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Application of ET-NDVI-relationship approach and soil-water-balance modelling for the monitoring of irrigation performance of treed horticulture crops in a key fruit-growing district of Australia

Abuzar, Mohammad, Whitfield, Des, McAllister, Andy, Sheffield, Kathryn
International journal of remote sensing 2019 v.40 no.12 pp. 4724-4742
Landsat, crops, evapotranspiration, farms, fruit growing, irrigation, irrigation water, models, monitoring, normalized difference vegetation index, remote sensing, soil water, soil water balance, summer, water requirement, water supply, Australia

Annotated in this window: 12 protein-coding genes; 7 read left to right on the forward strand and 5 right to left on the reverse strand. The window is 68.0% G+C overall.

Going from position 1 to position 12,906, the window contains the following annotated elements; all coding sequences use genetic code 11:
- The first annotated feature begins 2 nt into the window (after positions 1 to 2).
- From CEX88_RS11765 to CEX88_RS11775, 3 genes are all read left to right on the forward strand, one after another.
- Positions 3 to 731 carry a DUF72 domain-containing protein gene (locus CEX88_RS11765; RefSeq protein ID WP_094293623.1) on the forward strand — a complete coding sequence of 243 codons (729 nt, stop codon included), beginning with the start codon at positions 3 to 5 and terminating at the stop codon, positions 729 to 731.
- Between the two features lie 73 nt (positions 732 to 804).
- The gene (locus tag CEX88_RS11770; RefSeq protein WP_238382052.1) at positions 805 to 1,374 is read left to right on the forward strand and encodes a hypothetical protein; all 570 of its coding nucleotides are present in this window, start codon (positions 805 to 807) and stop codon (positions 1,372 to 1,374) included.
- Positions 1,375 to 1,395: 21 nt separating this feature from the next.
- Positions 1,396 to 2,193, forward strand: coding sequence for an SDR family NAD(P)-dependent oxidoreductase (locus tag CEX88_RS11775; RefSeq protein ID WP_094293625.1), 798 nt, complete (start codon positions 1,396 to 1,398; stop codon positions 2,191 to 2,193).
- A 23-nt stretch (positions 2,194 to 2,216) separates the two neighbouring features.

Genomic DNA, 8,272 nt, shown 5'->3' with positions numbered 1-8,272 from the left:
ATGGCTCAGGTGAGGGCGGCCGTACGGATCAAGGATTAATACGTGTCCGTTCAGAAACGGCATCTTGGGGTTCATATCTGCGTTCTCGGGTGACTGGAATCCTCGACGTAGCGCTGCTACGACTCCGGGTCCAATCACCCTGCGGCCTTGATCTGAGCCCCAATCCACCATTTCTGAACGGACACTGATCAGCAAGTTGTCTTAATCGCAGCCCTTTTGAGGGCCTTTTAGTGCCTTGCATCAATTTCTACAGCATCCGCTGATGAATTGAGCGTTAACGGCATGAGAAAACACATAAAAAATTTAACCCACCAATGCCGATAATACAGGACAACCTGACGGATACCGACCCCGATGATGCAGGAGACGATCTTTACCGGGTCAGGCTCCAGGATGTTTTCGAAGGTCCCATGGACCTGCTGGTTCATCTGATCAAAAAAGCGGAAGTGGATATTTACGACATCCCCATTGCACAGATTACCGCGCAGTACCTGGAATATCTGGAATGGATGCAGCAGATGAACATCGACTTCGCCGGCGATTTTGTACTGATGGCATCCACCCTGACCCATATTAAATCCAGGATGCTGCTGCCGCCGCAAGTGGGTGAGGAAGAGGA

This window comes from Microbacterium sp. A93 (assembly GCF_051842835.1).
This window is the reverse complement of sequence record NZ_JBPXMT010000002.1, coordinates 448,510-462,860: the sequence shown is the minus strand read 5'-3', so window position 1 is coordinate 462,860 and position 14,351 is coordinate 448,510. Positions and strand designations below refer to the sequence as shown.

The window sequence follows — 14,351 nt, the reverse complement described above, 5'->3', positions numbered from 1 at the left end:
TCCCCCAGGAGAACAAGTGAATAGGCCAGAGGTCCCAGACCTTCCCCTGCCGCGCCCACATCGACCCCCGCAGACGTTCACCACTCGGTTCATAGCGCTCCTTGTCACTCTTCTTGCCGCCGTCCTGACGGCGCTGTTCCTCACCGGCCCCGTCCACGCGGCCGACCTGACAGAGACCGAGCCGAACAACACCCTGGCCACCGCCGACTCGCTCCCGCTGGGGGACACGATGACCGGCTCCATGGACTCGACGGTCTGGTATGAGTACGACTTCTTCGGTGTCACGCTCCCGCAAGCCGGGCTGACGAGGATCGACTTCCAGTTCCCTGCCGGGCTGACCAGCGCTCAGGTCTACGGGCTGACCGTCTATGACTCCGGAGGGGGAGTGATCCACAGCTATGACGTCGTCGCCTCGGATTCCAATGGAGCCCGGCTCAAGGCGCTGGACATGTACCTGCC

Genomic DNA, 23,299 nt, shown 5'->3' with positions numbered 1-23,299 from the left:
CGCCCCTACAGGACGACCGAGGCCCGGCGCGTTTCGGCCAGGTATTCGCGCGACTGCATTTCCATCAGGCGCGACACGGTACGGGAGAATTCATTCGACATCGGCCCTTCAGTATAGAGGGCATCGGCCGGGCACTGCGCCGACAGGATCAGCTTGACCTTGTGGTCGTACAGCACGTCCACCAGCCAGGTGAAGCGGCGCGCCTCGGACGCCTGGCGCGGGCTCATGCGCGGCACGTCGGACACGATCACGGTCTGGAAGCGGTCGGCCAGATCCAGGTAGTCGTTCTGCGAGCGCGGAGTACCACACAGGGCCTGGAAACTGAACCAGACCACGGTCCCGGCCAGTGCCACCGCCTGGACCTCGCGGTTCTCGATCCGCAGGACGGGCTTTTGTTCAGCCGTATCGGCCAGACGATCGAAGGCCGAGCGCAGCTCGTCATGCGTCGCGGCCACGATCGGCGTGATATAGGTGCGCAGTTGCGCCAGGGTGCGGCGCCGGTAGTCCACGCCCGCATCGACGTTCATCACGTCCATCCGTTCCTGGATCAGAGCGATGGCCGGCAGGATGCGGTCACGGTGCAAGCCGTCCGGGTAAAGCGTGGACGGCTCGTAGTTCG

Remotely sensed data from Landsat-8 and Sentinel-2 were used to demonstrate the estimation of irrigation water requirement (ρ) for treed horticulture crops in an important irrigation district of Australia. Crop- and region-specific relationship between satellite-derived evapotranspiration (ET) and normalized difference vegetation index (NDVI) was combined with daily step soil water balance to investigate the performance of horticulture crops for their water use during the peak irrigation demand period (summer) over three years from 2014–15 to 2016–17. Relative irrigation water use (RIWU) as the key irrigation performance indicator was calculated by comparing the irrigation water supply (ψ) records and the ρ estimates. ψ and ρ of the treed horticulture crops showed a strong positive correlation (Coefficient of determination, R² > 0.70; p < 0.001) for each of the three summer seasons investigated, indicating an overall consistency in irrigation pattern. However, the values of both ρ and ψ varied considerably at farm level over the seasons, highlighting the changing demand and supply of crop water over the years. Most farms remained within the optimal irrigation range (0.5–1.5 RIWU) over the seasons – 75% in 2014–15, 68% in 2015–16, and 80% in 2016–17. However, some farms were over-irrigated (>1.5 RIWU) – 12% in 2014–15, 5% in 2015–16, and 8% in 2016–17.